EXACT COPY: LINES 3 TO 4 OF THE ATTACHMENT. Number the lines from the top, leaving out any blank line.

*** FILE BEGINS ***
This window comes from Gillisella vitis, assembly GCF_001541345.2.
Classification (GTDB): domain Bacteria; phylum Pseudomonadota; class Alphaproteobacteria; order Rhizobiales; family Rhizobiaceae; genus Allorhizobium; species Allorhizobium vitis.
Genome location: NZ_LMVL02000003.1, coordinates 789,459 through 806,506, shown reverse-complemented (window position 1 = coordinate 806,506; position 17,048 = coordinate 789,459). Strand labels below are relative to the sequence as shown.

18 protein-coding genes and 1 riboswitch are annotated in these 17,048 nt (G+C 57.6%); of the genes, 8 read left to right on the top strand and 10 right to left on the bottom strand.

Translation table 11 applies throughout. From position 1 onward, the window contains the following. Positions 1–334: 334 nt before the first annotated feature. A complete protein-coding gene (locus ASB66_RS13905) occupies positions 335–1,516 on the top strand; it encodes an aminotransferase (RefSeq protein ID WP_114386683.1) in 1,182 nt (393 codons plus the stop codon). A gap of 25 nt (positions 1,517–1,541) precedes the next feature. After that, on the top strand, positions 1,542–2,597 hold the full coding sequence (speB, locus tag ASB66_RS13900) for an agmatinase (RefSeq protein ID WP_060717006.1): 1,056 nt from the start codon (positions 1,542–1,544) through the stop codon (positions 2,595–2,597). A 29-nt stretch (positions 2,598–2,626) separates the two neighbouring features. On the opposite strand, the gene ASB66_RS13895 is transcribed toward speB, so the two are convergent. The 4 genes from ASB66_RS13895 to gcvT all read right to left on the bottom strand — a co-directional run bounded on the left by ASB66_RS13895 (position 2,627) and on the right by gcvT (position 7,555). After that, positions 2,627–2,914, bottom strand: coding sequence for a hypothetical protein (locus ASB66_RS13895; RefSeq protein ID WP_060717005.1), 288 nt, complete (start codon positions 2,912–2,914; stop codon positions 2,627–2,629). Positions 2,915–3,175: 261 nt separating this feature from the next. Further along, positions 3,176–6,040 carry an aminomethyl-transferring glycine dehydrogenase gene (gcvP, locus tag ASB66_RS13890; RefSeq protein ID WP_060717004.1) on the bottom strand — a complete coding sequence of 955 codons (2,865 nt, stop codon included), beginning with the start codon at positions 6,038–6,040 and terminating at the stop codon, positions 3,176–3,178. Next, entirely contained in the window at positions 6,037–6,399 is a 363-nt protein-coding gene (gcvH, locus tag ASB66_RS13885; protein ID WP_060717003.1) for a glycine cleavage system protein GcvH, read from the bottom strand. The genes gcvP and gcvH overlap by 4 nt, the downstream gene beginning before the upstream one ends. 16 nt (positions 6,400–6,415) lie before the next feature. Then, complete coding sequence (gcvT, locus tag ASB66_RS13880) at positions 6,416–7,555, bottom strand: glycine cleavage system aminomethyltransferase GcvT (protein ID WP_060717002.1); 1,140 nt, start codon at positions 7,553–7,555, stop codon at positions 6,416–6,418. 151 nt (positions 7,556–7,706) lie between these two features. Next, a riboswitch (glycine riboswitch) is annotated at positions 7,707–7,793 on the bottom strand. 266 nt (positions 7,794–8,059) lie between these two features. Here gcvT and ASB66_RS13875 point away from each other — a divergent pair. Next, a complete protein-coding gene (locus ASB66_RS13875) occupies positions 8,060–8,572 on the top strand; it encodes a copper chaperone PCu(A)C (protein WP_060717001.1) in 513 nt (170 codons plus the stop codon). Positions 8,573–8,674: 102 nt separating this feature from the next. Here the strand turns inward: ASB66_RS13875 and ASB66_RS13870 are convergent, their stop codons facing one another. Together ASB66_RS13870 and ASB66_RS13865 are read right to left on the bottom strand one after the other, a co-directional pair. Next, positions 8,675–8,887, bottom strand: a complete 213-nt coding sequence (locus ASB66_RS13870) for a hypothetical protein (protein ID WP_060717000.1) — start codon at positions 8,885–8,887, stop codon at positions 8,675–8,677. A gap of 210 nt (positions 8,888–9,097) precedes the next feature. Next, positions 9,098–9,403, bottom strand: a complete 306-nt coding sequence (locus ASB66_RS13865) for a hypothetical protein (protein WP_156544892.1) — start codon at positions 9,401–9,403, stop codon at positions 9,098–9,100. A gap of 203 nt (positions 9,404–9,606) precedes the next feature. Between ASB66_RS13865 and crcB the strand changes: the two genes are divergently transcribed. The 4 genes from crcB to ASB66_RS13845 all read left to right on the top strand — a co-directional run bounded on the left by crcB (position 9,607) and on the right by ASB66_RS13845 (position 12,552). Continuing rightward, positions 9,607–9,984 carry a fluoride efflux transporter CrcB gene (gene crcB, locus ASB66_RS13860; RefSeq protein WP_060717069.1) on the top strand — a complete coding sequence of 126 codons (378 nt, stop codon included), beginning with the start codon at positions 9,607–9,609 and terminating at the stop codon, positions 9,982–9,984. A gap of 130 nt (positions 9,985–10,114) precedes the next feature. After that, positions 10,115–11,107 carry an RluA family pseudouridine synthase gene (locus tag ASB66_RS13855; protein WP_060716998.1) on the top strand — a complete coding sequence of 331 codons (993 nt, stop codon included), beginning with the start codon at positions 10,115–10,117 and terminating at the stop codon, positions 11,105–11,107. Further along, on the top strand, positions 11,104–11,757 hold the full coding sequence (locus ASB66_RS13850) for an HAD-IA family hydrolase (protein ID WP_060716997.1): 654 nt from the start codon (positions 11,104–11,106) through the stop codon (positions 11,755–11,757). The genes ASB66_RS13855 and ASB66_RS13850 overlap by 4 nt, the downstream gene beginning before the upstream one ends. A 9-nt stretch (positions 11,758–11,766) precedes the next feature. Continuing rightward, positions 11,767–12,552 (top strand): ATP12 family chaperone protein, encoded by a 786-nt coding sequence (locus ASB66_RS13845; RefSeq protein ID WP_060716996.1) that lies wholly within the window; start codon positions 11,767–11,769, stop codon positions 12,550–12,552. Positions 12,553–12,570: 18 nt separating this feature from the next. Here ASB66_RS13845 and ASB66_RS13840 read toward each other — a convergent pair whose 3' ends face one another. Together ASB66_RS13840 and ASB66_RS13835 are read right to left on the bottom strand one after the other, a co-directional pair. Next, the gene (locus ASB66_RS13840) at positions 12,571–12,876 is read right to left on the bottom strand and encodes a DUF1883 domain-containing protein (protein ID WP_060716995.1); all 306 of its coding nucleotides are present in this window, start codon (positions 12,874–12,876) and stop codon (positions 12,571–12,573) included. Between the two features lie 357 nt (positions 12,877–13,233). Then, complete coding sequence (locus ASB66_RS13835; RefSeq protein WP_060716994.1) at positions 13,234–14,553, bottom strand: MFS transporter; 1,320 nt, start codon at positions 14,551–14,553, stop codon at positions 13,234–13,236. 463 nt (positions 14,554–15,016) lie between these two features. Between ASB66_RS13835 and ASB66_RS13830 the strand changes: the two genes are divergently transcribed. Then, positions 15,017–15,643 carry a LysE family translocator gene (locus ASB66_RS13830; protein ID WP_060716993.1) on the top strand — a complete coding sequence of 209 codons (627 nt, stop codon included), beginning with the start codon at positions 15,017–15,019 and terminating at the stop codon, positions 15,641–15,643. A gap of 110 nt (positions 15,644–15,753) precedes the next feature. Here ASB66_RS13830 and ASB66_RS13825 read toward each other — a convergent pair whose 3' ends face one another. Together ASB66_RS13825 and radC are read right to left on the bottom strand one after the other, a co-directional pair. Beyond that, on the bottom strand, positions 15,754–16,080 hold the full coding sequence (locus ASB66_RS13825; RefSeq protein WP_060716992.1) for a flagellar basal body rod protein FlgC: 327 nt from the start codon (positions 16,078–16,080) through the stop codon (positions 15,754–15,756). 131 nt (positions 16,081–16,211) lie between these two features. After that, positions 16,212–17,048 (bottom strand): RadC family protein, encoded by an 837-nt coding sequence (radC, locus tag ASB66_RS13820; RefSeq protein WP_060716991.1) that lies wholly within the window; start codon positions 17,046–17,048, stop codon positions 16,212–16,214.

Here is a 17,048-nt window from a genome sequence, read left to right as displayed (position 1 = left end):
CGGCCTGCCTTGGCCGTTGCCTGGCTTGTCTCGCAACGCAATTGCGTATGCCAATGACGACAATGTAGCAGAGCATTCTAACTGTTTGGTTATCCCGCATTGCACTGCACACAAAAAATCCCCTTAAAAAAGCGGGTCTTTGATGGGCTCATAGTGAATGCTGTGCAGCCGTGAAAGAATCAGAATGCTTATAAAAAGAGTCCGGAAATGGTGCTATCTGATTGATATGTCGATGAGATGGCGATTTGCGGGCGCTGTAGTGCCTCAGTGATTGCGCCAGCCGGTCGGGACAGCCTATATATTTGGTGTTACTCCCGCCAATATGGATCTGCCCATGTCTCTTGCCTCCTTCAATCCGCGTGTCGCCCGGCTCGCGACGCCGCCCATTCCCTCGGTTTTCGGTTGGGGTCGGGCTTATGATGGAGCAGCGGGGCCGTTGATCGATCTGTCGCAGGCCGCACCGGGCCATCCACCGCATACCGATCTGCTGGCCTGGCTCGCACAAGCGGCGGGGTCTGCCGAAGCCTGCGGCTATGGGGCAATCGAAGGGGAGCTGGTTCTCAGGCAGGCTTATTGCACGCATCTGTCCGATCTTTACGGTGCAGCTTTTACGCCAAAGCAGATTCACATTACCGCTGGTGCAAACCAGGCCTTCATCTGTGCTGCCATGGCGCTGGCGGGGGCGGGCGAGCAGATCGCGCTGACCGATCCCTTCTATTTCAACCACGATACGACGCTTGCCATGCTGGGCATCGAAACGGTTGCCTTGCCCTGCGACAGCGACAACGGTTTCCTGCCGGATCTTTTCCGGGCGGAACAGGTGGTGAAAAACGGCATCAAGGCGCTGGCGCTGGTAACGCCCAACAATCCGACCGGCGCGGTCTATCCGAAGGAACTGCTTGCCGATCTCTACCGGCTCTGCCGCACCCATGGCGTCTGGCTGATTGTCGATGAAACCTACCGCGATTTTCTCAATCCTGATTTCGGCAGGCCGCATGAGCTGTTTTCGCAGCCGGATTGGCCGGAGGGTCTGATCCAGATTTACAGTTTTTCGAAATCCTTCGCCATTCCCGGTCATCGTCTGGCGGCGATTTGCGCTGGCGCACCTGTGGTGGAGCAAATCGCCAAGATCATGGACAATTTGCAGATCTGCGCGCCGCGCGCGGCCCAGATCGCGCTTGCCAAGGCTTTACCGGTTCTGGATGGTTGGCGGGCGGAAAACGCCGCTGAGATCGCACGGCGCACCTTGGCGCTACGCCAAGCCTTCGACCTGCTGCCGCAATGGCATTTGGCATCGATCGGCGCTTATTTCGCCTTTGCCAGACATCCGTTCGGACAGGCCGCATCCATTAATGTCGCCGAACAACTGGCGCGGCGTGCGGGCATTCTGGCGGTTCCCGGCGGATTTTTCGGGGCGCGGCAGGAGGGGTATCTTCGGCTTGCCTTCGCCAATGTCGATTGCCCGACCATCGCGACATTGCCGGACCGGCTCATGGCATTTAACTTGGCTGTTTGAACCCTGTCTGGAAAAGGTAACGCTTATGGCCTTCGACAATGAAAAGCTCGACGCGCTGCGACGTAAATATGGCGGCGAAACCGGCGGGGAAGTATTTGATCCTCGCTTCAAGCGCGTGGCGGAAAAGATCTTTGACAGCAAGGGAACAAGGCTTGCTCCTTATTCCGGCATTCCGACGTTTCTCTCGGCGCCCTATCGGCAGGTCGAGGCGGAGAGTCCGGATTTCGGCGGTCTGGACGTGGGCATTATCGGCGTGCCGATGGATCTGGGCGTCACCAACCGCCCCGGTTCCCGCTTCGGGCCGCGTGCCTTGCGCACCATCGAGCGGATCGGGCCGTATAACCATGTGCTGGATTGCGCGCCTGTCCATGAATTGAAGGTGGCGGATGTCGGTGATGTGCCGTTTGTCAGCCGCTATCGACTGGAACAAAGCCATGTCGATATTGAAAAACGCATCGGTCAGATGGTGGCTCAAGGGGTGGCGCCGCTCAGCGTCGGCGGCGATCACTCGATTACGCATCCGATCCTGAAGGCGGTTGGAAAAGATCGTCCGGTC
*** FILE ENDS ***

Genome location: NZ_LMVL02000003.1, coordinates 789,459 through 806,506, shown reverse-complemented (window position 1 = coordinate 806,506; position 17,048 = coordinate 789,459). Strand labels below are relative to the sequence as shown.

18 protein-coding genes and 1 riboswitch are annotated in these 17,048 nt (G+C 57.6%); of the genes, 8 read left to right on the top strand and 10 right to left on the bottom strand.